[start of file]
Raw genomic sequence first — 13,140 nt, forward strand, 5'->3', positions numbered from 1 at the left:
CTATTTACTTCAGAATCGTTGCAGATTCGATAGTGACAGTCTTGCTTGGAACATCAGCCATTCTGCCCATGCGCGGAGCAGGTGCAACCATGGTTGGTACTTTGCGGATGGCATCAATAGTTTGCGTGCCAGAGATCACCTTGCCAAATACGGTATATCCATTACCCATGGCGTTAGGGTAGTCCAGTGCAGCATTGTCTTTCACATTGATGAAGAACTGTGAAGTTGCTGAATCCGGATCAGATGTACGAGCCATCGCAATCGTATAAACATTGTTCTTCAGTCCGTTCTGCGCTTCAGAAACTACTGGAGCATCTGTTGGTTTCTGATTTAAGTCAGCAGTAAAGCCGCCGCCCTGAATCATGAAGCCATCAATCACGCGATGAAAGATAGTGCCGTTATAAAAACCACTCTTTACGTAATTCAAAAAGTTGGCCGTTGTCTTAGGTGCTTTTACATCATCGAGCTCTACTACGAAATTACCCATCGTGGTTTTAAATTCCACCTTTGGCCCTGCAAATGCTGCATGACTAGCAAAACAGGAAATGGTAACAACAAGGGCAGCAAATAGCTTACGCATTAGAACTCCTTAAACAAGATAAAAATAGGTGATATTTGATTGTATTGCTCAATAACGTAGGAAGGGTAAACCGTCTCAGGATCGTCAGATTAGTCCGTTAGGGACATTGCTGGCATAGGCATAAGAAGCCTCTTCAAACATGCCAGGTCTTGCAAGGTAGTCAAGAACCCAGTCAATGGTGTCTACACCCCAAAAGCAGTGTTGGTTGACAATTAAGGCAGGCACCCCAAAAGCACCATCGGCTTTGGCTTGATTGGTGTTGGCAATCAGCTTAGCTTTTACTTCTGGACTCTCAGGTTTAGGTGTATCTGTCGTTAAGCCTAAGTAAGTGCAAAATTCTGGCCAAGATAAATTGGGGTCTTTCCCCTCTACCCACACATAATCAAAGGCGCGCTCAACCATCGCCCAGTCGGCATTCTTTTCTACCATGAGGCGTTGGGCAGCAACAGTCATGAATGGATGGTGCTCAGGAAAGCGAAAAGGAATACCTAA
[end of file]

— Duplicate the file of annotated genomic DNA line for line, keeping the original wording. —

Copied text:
Raw genomic sequence first — 13,140 nt, forward strand, 5'->3', positions numbered from 1 at the left:
CTATTTACTTCAGAATCGTTGCAGATTCGATAGTGACAGTCTTGCTTGGAACATCAGCCATTCTGCCCATGCGCGGAGCAGGTGCAACCATGGTTGGTACTTTGCGGATGGCATCAATAGTTTGCGTGCCAGAGATCACCTTGCCAAATACGGTATATCCATTACCCATGGCGTTAGGGTAGTCCAGTGCAGCATTGTCTTTCACATTGATGAAGAACTGTGAAGTTGCTGAATCCGGATCAGATGTACGAGCCATCGCAATCGTATAAACATTGTTCTTCAGTCCGTTCTGCGCTTCAGAAACTACTGGAGCATCTGTTGGTTTCTGATTTAAGTCAGCAGTAAAGCCGCCGCCCTGAATCATGAAGCCATCAATCACGCGATGAAAGATAGTGCCGTTATAAAAACCACTCTTTACGTAATTCAAAAAGTTGGCCGTTGTCTTAGGTGCTTTTACATCATCGAGCTCTACTACGAAATTACCCATCGTGGTTTTAAATTCCACCTTTGGCCCTGCAAATGCTGCATGACTAGCAAAACAGGAAATGGTAACAACAAGGGCAGCAAATAGCTTACGCATTAGAACTCCTTAAACAAGATAAAAATAGGTGATATTTGATTGTATTGCTCAATAACGTAGGAAGGGTAAACCGTCTCAGGATCGTCAGATTAGTCCGTTAGGGACATTGCTGGCATAGGCATAAGAAGCCTCTTCAAACATGCCAGGTCTTGCAAGGTAGTCAAGAACCCAGTCAATGGTGTCTACACCCCAAAAGCAGTGTTGGTTGACAATTAAGGCAGGCACCCCAAAAGCACCATCGGCTTTGGCTTGATTGGTGTTGGCAATCAGCTTAGCTTTTACTTCTGGACTCTCAGGTTTAGGTGTATCTGTCGTTAAGCCTAAGTAAGTGCAAAATTCTGGCCAAGATAAATTGGGGTCTTTCCCCTCTACCCACACATAATCAAAGGCGCGCTCAACCATCGCCCAGTCGGCATTCTTTTCTACCATGAGGCGTTGGGCAGCAACAGTCATGAATGGATGGTGCTCAGGAAAGCGAAAAGGAATACCTAA